1. “Given the purpose for which the confederation was formed, it could not, of course, survive the incorporation of Etruria into the orbit of Rome.  Thus, after the fall of Volsinii and its destruction in 264 BC, it seems likely that federal meetings were prohibited” (my translation). 

Fate of Voltumna  

As noted above:

  1. Propertius was surely referring to the battle of 264 BC when he had Voltumna/ Vertumnus assert:

  2. “I am a Tuscan born of Tuscans, [but] do not regret abandoning Volsinii’s hearths in battle” (‘Elegies’ 4.2); and 

  3. Festus (‘De verborum significatu’, 228 Lindsay) recorded that Flaccus was portrayed in the temple of Vertumnus on the Aventine Hill, wearing the purple toga that signified his triumph of 264 BC.  

As Giorgio Ferri (referenced below, at pp. 138-9) has pointed out, it is possible that Flaccus had “called” Voltumna to Rome in the ritual known as evocatio deorum.  The aftermath of the fall of Veii in 396 BC would have provided a precedent:

  1. In his account of the closing stages of the final siege of Veii, Livy recorded that:

  2. “... the dictator [Marcus Furius Camillus] ... vowed, according to a decree of the senate, that he would celebrate the great games on the capture of Veii, and that he would repair and dedicate the temple of Mother Matuta, which had been formerly consecrated by King Servius Tullius” (‘Roman History’, 5:19). 

  3. In his prayers before the final assault, Camillus included the following:

  4. “Queen Juno, who inhabits Veii [and whom the Etruscans worshipped as Uni], I beseech you to accompany us, when we are victors, into our city [i.e. to Rome], soon to be thine, where a temple worthy of your majesty shall receive you." (‘Roman History’, 5:21).

  5. The city of Veii duly fell:

  6. “When all human wealth had been carried away from Veii, [the Romans] began to remove the offerings to their gods and the gods themselves, but more after the manner of worshippers than of plunderers.  For youths selected from the entire army, to whom the charge of conveying queen Juno to Rome was assigned, after having thoroughly washed their bodies and arrayed themselves in white garments, entered her temple with profound adoration, applying their hands at first with religious awe, because, according to the Etrurian usage, none but a priest of a certain family had been accustomed to touch that statue.  Then when someone ...  asked, ‘Juno, art thou willing to go to Rome?’ the rest joined in, shouting that the goddess had nodded assent.  To the story an addition was afterwards made, that her voice was heard, declaring that ‘she was willing’.  Certain it is .. that, having been raised from her place by machines of trifling power, she was light and easily removed ... [and] safely conveyed to the Aventine Hill, her eternal seat, whither the vows of the dictator had invited her; where the same Camillus who had vowed it, afterwards dedicated a temple to her, [the Temple of Juno Regina]” (‘Roman History’, 5:22).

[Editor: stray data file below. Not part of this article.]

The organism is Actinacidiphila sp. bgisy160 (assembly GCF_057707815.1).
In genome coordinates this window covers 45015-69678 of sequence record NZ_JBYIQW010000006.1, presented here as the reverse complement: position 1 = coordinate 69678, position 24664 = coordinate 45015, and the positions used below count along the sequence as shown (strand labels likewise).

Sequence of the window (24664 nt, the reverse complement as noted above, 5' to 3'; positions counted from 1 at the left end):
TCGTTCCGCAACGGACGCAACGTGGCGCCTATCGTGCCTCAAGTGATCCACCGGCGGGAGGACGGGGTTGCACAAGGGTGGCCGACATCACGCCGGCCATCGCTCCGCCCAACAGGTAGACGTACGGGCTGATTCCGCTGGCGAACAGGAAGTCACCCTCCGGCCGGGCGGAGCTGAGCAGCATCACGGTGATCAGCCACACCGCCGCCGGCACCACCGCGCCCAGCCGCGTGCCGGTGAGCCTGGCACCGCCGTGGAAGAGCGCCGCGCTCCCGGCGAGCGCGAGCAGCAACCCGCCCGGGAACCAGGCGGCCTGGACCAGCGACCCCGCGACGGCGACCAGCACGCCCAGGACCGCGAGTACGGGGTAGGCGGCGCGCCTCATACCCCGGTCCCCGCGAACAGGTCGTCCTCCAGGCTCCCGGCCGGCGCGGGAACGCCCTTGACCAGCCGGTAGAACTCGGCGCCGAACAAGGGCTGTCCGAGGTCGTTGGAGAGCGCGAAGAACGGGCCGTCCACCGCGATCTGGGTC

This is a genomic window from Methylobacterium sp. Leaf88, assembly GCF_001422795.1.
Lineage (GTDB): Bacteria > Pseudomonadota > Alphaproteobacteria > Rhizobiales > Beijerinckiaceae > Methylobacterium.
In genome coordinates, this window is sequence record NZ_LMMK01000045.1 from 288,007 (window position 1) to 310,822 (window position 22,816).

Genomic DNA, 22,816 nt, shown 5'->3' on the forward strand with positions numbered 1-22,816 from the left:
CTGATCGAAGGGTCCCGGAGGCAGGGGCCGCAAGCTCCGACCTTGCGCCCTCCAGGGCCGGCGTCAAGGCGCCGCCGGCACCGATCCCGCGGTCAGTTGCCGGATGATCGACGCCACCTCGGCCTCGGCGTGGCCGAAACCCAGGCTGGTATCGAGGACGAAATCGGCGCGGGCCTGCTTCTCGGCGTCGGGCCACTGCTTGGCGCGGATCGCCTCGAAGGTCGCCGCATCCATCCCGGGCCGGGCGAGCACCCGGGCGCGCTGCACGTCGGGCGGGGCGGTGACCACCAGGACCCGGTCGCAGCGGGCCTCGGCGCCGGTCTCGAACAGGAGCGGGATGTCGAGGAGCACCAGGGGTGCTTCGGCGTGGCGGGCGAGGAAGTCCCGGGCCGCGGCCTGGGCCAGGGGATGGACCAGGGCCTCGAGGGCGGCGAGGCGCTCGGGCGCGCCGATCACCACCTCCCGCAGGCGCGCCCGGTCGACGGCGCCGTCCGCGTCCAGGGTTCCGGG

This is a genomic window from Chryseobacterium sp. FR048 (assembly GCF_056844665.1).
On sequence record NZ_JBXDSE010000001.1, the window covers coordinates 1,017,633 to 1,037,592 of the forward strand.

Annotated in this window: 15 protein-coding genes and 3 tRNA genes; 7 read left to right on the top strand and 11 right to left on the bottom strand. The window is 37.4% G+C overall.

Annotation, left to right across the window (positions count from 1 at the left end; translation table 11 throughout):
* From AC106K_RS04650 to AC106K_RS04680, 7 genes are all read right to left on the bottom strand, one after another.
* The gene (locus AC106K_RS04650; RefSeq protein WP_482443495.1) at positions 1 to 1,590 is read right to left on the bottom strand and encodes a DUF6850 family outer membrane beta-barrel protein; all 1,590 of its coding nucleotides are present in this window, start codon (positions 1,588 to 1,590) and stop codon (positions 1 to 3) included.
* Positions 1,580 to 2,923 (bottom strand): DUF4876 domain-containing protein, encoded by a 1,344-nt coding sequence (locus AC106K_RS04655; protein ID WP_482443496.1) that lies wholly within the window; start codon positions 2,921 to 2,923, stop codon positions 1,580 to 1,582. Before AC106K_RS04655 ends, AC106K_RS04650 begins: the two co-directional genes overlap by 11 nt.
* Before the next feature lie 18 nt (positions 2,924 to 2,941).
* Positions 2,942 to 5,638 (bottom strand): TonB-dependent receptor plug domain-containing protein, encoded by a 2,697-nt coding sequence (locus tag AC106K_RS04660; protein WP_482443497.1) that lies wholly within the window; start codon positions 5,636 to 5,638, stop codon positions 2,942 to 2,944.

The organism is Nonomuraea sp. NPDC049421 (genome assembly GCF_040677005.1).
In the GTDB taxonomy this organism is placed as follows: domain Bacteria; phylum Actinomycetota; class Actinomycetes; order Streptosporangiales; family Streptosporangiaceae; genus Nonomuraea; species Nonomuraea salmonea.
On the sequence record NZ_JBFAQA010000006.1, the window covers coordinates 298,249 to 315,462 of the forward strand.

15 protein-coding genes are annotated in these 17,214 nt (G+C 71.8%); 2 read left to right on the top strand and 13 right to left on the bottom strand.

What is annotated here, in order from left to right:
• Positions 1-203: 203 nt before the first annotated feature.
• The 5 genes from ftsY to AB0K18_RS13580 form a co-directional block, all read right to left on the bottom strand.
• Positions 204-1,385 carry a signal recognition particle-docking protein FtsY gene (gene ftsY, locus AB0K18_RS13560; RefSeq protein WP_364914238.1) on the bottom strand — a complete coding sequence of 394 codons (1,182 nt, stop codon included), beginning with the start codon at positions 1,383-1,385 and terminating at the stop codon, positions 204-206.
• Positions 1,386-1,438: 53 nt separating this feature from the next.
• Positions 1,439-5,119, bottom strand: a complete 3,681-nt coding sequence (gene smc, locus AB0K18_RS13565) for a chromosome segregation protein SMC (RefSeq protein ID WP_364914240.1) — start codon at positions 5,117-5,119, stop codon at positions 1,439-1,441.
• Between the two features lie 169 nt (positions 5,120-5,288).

7. Dionysius of Halicarnassus gave an almost identical account:

  8. “This same Camillus, when conducting his campaign against Veii, made a vow to Queen Juno of the Veientes that if he should take the city he would set up her statue in Rome and establish costly rites in her honour. Upon the capture of the city, accordingly, he sent the most distinguished of the knights to remove the statue from its pedestal; and when those who had been sent came into the temple and one of them ... asked whether the goddess wished to remove to Rome, the statue answered in a loud voice that she did. This happened twice; for the young men, doubting whether it was the statue that had spoken, asked the same question again and heard the same reply” (‘Roman Antiquities’, 13:3). 

On this precedent, Voltumna would have willingly abandoned Volsinii’s hearths (as Propertius recalled) and taken residence in Flaccus’ temple on the Aventine.   The ritual would have graphically underlined the demise of the Etruscan Federation, over which Voltumna had previously presided.  

Campo della Fiera

        

        Orvieto, with the excavated sanctuary at                         Aerial view of the excavated site at

            Campo della Fiera in the foreground                                         Campo della Fiera